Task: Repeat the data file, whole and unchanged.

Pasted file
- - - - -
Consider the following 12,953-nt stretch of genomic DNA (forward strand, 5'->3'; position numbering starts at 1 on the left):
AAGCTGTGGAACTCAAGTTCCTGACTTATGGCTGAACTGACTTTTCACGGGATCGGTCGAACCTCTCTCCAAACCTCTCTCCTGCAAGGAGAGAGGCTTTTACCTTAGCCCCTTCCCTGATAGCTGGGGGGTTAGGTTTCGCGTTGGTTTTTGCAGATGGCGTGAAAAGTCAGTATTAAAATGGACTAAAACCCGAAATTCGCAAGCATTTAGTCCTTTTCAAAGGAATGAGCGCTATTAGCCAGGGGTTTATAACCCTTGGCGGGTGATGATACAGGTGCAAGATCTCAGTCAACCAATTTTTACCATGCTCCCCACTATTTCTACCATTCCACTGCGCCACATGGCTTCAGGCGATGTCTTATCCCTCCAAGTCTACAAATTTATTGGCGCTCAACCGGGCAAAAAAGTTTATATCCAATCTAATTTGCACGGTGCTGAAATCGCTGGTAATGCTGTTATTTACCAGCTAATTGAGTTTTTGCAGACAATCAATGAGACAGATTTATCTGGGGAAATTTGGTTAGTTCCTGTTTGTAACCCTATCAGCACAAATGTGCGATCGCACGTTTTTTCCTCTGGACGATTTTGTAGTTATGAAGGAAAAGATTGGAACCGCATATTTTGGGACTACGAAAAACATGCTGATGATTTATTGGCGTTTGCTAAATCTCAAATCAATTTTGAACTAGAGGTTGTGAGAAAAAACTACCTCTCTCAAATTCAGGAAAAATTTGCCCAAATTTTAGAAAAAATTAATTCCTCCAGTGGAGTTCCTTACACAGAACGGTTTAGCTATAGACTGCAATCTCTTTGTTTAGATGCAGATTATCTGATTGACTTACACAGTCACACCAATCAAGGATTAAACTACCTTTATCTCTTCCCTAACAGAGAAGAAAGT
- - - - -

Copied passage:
Consider the following 12,953-nt stretch of genomic DNA (forward strand, 5'->3'; position numbering starts at 1 on the left):
AAGCTGTGGAACTCAAGTTCCTGACTTATGGCTGAACTGACTTTTCACGGGATCGGTCGAACCTCTCTCCAAACCTCTCTCCTGCAAGGAGAGAGGCTTTTACCTTAGCCCCTTCCCTGATAGCTGGGGGGTTAGGTTTCGCGTTGGTTTTTGCAGATGGCGTGAAAAGTCAGTATTAAAATGGACTAAAACCCGAAATTCGCAAGCATTTAGTCCTTTTCAAAGGAATGAGCGCTATTAGCCAGGGGTTTATAACCCTTGGCGGGTGATGATACAGGTGCAAGATCTCAGTCAACCAATTTTTACCATGCTCCCCACTATTTCTACCATTCCACTGCGCCACATGGCTTCAGGCGATGTCTTATCCCTCCAAGTCTACAAATTTATTGGCGCTCAACCGGGCAAAAAAGTTTATATCCAATCTAATTTGCACGGTGCTGAAATCGCTGGTAATGCTGTTATTTACCAGCTAATTGAGTTTTTGCAGACAATCAATGAGACAGATTTATCTGGGGAAATTTGGTTAGTTCCTGTTTGTAACCCTATCAGCACAAATGTGCGATCGCACGTTTTTTCCTCTGGACGATTTTGTAGTTATGAAGGAAAAGATTGGAACCGCATATTTTGGGACTACGAAAAACATGCTGATGATTTATTGGCGTTTGCTAAATCTCAAATCAATTTTGAACTAGAGGTTGTGAGAAAAAACTACCTCTCTCAAATTCAGGAAAAATTTGCCCAAATTTTAGAAAAAATTAATTCCTCCAGTGGAGTTCCTTACACAGAACGGTTTAGCTATAGACTGCAATCTCTTTGTTTAGATGCAGATTATCTGATTGACTTACACAGTCACACCAATCAAGGATTAAACTACCTTTATCTCTTCCCTAACAGAGAAGAAAGT